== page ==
The Partition of India was the last act of the British Raj.
It led to the deaths of hundreds of thousands of people, but it was not the worst disaster to hit India in the 1940s.
That dubious honour goes to the Bengal Famine of 1942-4, which left over a million dead.
It was a famine that happened with full knowledge of Britain and directly disputes the claim by the British that their ‘rule’ had eliminated famine from India.
In 1942, a war boom in Calcutta had driven up the price of food, pricing the poor out of the market. When the harvest failed for two years running, the British rulers on the spot called for aid from London.
In response to the desperate pleas from the Viceroy and the Army, some was given, but more was withheld.
It appeared that Churchill’s War Cabinet did not want to slow down the prosecution of the war.
When Indians asked for help, guns were the preferred choice over food.
Yet in 1940-41, at a crisis in the Battle of Atlantic, the UK had faced the same choice.
Then, Churchill had ruled that feeding the people of Britain took priority. Indians, noting the failure of the Raj to respond to their crisis, were reinforced in their desire to be rid of it as soon as possible.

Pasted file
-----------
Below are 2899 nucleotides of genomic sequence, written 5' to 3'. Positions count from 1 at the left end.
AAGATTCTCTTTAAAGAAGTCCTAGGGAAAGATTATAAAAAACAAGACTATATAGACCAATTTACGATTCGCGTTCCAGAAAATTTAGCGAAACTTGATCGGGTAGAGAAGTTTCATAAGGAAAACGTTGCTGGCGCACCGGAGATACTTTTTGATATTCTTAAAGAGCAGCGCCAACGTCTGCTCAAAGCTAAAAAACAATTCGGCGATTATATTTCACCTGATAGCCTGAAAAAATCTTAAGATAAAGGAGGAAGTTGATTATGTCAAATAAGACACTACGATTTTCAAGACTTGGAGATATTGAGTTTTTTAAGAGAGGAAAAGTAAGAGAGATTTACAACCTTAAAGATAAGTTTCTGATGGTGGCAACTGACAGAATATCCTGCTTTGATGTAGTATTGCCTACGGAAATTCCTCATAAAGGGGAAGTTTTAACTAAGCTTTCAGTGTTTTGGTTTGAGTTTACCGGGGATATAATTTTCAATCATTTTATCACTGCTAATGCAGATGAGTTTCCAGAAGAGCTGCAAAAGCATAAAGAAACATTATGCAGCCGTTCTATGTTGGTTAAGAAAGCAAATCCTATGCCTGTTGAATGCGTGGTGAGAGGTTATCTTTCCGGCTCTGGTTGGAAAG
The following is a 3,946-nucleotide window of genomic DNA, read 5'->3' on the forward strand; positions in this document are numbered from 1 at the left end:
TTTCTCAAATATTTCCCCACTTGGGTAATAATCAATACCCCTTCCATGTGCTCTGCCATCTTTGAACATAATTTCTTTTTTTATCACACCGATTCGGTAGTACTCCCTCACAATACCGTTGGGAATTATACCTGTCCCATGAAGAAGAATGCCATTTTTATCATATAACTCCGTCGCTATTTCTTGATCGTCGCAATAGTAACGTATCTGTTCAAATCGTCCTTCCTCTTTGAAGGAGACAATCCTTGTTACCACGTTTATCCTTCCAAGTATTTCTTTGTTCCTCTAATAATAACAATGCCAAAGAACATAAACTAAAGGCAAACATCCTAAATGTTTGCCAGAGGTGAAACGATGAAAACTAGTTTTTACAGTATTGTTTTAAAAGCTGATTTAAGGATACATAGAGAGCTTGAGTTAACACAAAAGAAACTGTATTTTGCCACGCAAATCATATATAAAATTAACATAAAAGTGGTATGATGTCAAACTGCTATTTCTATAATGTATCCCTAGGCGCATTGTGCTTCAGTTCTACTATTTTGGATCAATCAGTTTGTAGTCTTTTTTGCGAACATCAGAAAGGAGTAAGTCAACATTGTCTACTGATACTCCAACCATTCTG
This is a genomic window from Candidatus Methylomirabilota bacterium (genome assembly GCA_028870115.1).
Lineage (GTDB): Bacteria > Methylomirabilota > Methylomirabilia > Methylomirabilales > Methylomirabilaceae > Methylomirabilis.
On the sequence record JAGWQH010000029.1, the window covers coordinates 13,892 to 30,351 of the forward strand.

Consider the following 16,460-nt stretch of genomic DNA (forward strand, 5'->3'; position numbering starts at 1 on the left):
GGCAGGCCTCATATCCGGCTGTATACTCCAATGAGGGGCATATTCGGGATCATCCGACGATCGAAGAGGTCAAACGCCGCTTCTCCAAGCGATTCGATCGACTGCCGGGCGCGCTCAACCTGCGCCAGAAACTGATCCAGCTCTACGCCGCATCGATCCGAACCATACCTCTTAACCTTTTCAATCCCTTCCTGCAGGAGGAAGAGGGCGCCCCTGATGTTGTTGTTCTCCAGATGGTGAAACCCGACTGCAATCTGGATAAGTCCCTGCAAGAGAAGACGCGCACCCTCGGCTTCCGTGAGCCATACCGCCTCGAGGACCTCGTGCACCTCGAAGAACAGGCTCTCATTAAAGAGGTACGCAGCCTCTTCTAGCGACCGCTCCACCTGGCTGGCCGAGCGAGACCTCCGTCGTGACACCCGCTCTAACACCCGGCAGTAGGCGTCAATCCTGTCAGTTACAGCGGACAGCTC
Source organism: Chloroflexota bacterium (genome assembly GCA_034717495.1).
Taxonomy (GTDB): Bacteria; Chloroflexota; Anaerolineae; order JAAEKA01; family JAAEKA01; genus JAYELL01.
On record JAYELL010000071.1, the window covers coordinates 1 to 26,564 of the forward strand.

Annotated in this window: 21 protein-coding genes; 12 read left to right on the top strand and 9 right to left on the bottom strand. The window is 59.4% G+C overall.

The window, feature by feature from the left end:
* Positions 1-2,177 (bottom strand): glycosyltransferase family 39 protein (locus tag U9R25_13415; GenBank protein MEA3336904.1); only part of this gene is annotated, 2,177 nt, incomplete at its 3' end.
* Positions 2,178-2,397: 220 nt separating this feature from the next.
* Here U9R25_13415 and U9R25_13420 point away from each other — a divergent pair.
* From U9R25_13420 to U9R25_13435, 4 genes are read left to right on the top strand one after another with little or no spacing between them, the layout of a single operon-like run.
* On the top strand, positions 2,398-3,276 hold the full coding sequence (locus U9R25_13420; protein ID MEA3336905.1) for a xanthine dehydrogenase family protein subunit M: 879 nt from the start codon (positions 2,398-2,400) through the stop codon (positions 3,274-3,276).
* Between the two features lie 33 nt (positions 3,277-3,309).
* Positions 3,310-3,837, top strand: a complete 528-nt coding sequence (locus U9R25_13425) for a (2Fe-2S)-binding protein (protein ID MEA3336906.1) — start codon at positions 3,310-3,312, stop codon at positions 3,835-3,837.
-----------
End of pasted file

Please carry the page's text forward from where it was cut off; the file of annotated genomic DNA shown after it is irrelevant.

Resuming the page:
The Bengal Famine, the largest single loss of life in the British Empire in World War II, was promptly forgotten.
Churchill repeatedly ignored pleas for emergency food aid for millions in Bengal, who were left to starve as their rice paddies were turned over to jute for sandbag production and the supplies of rice from Burma had stopped after Japanese occupation.
Between one and three million died of hunger in 1943.
The wartime leader said Britain could not spare the ships to transport emergency supplies as the streets of Calcutta filled with emaciated villagers from the surrounding countryside, but author Madhusree Mukerjee has unearthed new documents which challenge his claim.
In her book, Churchill’s Secret War, she cites ministry records and personal papers which reveal ships carrying cereals from Australia were bypassed India on their way to the Mediterranean where supplies were already abundant.
“It wasn’t a question of Churchill being inept: sending relief to Bengal was raised repeatedly and he and his close associates thwarted every effort,” the author said.
“The United States and Australia offered to send help but couldn’t because the war cabinet was not willing to release ships. And when the US offered to send grain on its own ships, that offer was not followed up by the British,” she added.
The man-made famine and the contrast between the plight of starving Indians and well-fed British officers dining in the city’s many colonial clubs, has been described as one of the darkest chapters in British rule on the Indian subcontinent.
Miss Mukerjee blames Churchill’s ‘racism’ for his refusal to intervene.
He derided Gandhi as a “half-naked holy man” and once said: “I hate Indians. They are a beastly people with a beastly religion.”
He was well known to favour Islam over Hinduism.
“Winston’s racist hatred was due to his loving the empire in the way a jealous husband loves his trophy wife…. he would rather destroy it than let it go.”